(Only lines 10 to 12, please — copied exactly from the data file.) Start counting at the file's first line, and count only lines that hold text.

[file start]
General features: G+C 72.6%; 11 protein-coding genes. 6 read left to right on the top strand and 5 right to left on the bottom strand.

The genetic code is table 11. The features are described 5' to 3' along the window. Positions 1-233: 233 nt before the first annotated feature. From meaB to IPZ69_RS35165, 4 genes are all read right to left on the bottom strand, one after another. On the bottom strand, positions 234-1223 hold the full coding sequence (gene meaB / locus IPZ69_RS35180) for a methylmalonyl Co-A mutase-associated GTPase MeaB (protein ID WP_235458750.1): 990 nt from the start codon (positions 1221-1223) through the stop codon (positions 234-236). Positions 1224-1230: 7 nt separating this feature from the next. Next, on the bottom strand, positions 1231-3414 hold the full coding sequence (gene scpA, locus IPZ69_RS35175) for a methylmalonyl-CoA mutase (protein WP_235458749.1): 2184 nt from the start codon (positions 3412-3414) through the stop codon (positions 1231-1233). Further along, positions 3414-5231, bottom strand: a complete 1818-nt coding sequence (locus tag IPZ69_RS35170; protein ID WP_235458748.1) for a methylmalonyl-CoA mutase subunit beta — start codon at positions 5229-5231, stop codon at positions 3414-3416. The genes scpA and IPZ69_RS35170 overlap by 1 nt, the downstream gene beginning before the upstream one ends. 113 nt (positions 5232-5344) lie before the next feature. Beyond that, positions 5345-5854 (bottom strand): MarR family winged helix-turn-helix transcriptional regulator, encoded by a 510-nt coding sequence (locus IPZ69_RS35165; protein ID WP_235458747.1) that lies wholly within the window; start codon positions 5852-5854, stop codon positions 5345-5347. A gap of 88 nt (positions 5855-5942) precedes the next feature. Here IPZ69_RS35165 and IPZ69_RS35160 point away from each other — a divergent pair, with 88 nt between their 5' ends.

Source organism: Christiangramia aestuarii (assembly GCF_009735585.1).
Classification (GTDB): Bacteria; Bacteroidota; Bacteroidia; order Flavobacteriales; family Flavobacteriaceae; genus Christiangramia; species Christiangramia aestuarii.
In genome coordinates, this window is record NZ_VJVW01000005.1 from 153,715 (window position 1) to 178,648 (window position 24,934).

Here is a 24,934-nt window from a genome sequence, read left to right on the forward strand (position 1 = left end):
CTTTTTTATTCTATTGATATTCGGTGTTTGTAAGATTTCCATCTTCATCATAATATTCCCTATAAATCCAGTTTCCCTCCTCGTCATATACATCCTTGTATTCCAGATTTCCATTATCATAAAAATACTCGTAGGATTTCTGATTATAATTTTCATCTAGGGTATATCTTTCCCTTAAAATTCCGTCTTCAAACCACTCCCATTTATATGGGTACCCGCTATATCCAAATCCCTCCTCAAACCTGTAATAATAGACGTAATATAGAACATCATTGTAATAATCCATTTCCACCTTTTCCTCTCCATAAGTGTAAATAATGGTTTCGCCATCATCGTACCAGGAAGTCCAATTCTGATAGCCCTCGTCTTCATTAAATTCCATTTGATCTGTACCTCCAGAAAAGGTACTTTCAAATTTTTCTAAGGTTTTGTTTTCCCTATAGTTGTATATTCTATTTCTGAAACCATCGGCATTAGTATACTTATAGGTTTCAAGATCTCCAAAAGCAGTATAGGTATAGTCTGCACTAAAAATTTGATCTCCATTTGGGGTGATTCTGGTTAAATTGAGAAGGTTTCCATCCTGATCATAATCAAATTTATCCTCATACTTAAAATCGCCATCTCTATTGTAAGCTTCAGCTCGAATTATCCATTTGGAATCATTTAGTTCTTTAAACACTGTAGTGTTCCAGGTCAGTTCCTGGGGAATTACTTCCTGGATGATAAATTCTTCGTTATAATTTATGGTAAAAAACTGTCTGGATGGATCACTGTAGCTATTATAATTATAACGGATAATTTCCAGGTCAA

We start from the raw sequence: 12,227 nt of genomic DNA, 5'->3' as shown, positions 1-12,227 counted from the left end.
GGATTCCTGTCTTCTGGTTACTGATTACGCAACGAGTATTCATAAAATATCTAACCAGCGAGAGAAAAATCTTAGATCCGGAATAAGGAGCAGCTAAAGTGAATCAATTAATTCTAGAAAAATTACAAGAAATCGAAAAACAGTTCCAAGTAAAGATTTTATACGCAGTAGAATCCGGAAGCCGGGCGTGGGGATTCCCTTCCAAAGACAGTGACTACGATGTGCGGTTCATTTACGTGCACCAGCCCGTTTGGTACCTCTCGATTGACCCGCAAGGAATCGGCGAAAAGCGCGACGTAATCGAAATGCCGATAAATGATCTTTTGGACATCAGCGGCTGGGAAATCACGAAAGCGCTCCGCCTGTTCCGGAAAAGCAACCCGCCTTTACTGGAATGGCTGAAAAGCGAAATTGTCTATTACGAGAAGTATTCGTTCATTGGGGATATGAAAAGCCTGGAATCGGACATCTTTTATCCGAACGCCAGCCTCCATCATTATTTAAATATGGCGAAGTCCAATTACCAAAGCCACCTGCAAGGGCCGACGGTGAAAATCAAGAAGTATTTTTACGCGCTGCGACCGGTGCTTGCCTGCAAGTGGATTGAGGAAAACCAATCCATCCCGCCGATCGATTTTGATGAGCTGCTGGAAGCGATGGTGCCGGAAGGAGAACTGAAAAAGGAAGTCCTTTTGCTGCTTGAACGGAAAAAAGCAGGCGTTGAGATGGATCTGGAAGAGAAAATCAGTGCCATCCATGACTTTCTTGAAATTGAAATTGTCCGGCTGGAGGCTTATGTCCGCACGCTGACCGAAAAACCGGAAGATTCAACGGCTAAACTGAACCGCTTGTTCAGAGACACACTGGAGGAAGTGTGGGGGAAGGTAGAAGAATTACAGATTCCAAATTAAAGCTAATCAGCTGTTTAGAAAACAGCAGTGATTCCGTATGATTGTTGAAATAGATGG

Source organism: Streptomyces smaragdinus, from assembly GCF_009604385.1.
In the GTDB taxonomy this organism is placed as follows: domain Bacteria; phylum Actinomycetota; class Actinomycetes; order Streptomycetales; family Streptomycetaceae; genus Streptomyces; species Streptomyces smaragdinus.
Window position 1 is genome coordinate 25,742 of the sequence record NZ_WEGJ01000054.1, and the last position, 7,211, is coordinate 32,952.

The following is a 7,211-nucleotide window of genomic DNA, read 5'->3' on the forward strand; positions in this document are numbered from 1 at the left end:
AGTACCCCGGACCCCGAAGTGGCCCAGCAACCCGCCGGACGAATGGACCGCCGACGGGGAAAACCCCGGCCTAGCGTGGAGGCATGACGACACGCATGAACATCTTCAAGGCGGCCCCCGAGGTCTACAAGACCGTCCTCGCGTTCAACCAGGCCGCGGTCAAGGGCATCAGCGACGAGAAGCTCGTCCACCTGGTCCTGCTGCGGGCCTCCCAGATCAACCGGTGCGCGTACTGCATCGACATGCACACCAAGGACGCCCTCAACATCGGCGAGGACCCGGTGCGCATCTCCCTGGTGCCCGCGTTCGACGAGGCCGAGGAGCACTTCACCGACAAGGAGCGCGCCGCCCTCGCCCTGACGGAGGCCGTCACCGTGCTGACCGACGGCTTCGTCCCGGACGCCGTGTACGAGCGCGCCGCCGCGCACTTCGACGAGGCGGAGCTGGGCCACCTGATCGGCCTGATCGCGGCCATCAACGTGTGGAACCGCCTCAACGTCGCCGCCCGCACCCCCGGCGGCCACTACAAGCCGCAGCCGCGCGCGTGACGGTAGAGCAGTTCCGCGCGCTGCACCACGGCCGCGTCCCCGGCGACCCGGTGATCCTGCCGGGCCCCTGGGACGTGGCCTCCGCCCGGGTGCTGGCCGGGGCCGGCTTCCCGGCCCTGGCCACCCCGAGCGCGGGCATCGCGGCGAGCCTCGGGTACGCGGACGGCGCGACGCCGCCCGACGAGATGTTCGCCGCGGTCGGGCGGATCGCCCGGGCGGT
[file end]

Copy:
Source organism: Streptomyces smaragdinus, from assembly GCF_009604385.1.
In the GTDB taxonomy this organism is placed as follows: domain Bacteria; phylum Actinomycetota; class Actinomycetes; order Streptomycetales; family Streptomycetaceae; genus Streptomyces; species Streptomyces smaragdinus.
Window position 1 is genome coordinate 25,742 of the sequence record NZ_WEGJ01000054.1, and the last position, 7,211, is coordinate 32,952.